The 2015 MLB World Series begins on Tuesday night in Kansas City, with the home town Royals looking to go one better than last year against the New York Mets.
The Royals hadn’t made it to the postseason at all since their triumph in 1985 prior to their heart-breaking 4-3 series loss to the San Francisco Giants a year ago. Few people expected them to get so far and the surprising nature of their postseason run meant there were plenty of doubters who saw them slipping back down the standings as we came into the 2015 season.
They’ve proved them all wrong, including myself, and now they look like a team that is primed toÂ build onÂ all of the lessons learned last time and to take the final step to glory.
The only problem the Royals have in being a team of destiny is that there’s another club who can lay claim to the same title.
The New York Mets have had a similarly long wait for another World Series victory having last taken the prize one year after the Royals (1986). They have at least made the postseason on a number of occasions since then, but not since 2006. Despite a devastating 4-3 NLCS loss to the St Louis Cardinals that year, things still seemed bright in Queens with a new ballpark opening and every reason to think that the team was going to keep competing for years to come.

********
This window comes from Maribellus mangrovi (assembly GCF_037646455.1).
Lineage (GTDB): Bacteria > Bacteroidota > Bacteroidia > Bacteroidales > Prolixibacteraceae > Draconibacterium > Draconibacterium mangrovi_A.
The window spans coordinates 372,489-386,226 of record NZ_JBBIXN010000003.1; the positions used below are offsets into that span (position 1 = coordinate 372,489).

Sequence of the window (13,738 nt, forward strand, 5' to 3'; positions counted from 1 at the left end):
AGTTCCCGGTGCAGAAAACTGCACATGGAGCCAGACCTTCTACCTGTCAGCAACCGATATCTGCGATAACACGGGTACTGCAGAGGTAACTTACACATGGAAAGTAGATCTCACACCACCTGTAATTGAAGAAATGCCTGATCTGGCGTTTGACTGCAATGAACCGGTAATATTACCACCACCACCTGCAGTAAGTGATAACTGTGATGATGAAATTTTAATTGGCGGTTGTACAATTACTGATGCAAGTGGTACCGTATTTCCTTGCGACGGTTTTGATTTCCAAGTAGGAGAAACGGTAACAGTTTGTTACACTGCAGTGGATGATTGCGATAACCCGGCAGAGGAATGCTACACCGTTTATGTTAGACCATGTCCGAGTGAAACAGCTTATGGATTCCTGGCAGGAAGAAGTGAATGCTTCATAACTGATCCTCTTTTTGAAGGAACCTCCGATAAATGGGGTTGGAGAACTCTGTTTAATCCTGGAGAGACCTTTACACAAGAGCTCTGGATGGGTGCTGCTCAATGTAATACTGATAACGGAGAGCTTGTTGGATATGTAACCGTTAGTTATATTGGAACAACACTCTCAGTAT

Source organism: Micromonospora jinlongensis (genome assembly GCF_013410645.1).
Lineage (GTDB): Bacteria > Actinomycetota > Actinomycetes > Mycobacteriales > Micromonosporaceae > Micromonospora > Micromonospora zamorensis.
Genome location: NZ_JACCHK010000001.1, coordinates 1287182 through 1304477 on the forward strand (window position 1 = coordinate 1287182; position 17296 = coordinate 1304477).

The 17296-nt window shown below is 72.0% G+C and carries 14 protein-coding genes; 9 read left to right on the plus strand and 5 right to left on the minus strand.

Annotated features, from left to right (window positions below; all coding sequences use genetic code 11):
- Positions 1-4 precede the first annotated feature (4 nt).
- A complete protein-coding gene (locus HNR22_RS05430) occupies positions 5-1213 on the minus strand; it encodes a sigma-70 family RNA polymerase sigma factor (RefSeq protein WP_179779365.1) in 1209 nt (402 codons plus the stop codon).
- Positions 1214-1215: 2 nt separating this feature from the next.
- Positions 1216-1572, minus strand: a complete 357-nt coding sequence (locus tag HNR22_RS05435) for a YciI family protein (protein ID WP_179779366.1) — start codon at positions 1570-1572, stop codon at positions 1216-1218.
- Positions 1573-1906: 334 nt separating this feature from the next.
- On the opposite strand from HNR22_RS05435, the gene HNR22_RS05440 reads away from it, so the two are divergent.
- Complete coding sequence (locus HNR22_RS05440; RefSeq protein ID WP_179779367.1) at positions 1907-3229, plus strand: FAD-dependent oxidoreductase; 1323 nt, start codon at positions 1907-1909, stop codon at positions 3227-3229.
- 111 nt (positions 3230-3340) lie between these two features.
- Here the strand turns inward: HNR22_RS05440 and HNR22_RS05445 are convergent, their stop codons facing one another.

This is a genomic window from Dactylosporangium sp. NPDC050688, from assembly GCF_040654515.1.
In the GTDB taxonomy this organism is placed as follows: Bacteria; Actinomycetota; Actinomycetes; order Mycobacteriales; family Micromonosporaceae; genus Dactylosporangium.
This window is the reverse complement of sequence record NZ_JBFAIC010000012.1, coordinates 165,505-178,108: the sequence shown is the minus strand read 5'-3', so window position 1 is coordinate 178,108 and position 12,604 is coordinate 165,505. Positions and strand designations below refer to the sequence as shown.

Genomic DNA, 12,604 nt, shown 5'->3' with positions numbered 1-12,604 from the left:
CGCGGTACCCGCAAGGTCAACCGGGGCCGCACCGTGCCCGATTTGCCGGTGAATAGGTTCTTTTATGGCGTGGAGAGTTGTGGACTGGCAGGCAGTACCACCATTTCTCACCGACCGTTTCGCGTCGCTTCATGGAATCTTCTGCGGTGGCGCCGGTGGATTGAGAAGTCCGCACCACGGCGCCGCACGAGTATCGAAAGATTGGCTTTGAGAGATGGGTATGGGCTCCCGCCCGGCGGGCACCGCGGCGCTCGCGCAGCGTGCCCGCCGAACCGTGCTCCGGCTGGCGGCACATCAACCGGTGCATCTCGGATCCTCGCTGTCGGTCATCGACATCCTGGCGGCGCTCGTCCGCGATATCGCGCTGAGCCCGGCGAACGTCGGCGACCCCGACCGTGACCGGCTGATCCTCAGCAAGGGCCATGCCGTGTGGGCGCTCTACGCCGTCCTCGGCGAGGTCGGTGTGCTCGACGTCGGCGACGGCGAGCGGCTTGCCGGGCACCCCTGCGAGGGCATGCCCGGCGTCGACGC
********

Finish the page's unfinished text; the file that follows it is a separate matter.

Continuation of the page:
Instead, the financial crash caught out the Mets’ owners and the big-market team started acting more like paupers, to the increasing anger of their fans.
2015 was thought to herald more of the same disappointment, yet they surprised many by starting out well and the addition of outfielder Yoenis Cespedes at the trade deadline suggested that they may be able to last the pace. Sure enough, a 20-8 record in August saw them take a commanding lead in the NL East and here they are.
Having swept past the Chicago Cubs in the NLCS, the New York Mets come into the World Series full of confidence and their exciting young starting pitchers give them a great chance of proving correct the old adage of pitching being the difference in the postseason.
The series really is too close to call, with the advantage the Mets have in starting pitching being levelled out by the Royals’ proven ability to stick to their plan and get the better of an ace in the end. Both teams have shown great skill on the bases in the play-offs so far and that should set up an exciting contest, alongside the incredible story of the Mets’ Daniel Murphy seeking to extend his scarcely believable home run exploits.
America doesn’t move out of day-light saving time until this Sunday, so the first four games of the World Series – Tuesday night, Wednesday, Friday and Saturday – will get going at just gone midnight UK time, with just a four-hour time difference to contend with. The potential three games afterwardsÂ would beginÂ an hour later on Sunday and the following Tuesday and Wednesday. Coverage can be found in the UK on the BT Sport range of channels on online via the MLB.TV subscription.